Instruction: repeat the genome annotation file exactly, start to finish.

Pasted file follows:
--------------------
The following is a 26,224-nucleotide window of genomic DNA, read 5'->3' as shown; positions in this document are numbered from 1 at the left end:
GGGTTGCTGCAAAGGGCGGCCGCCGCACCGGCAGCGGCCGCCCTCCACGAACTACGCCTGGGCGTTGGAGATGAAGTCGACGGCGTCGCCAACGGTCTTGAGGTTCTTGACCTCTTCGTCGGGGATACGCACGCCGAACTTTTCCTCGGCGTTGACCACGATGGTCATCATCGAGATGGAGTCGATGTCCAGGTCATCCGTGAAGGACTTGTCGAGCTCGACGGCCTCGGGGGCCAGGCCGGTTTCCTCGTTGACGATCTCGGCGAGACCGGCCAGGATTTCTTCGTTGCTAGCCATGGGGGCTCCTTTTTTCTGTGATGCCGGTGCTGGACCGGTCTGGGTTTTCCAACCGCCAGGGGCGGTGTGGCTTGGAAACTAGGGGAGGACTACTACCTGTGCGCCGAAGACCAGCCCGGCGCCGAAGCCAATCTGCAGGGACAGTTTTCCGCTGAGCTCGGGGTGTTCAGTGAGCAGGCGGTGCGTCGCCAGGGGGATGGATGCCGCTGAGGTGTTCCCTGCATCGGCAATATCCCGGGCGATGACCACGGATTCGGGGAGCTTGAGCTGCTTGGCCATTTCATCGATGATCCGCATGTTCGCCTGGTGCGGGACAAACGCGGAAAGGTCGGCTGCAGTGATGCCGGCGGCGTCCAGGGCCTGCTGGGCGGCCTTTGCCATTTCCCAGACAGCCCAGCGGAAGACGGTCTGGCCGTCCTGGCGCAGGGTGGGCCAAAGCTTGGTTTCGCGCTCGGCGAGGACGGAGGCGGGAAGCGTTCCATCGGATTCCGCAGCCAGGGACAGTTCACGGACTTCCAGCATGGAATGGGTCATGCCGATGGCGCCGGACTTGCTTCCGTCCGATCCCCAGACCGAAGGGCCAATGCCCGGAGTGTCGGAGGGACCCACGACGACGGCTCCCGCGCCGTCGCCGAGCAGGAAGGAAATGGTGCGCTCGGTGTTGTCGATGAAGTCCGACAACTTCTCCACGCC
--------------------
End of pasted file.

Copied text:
The following is a 26,224-nucleotide window of genomic DNA, read 5'->3' as shown; positions in this document are numbered from 1 at the left end:
GGGTTGCTGCAAAGGGCGGCCGCCGCACCGGCAGCGGCCGCCCTCCACGAACTACGCCTGGGCGTTGGAGATGAAGTCGACGGCGTCGCCAACGGTCTTGAGGTTCTTGACCTCTTCGTCGGGGATACGCACGCCGAACTTTTCCTCGGCGTTGACCACGATGGTCATCATCGAGATGGAGTCGATGTCCAGGTCATCCGTGAAGGACTTGTCGAGCTCGACGGCCTCGGGGGCCAGGCCGGTTTCCTCGTTGACGATCTCGGCGAGACCGGCCAGGATTTCTTCGTTGCTAGCCATGGGGGCTCCTTTTTTCTGTGATGCCGGTGCTGGACCGGTCTGGGTTTTCCAACCGCCAGGGGCGGTGTGGCTTGGAAACTAGGGGAGGACTACTACCTGTGCGCCGAAGACCAGCCCGGCGCCGAAGCCAATCTGCAGGGACAGTTTTCCGCTGAGCTCGGGGTGTTCAGTGAGCAGGCGGTGCGTCGCCAGGGGGATGGATGCCGCTGAGGTGTTCCCTGCATCGGCAATATCCCGGGCGATGACCACGGATTCGGGGAGCTTGAGCTGCTTGGCCATTTCATCGATGATCCGCATGTTCGCCTGGTGCGGGACAAACGCGGAAAGGTCGGCTGCAGTGATGCCGGCGGCGTCCAGGGCCTGCTGGGCGGCCTTTGCCATTTCCCAGACAGCCCAGCGGAAGACGGTCTGGCCGTCCTGGCGCAGGGTGGGCCAAAGCTTGGTTTCGCGCTCGGCGAGGACGGAGGCGGGAAGCGTTCCATCGGATTCCGCAGCCAGGGACAGTTCACGGACTTCCAGCATGGAATGGGTCATGCCGATGGCGCCGGACTTGCTTCCGTCCGATCCCCAGACCGAAGGGCCAATGCCCGGAGTGTCGGAGGGACCCACGACGACGGCTCCCGCGCCGTCGCCGAGCAGGAAGGAAATGGTGCGCTCGGTGTTGTCGATGAAGTCCGACAACTTCTCCACGCC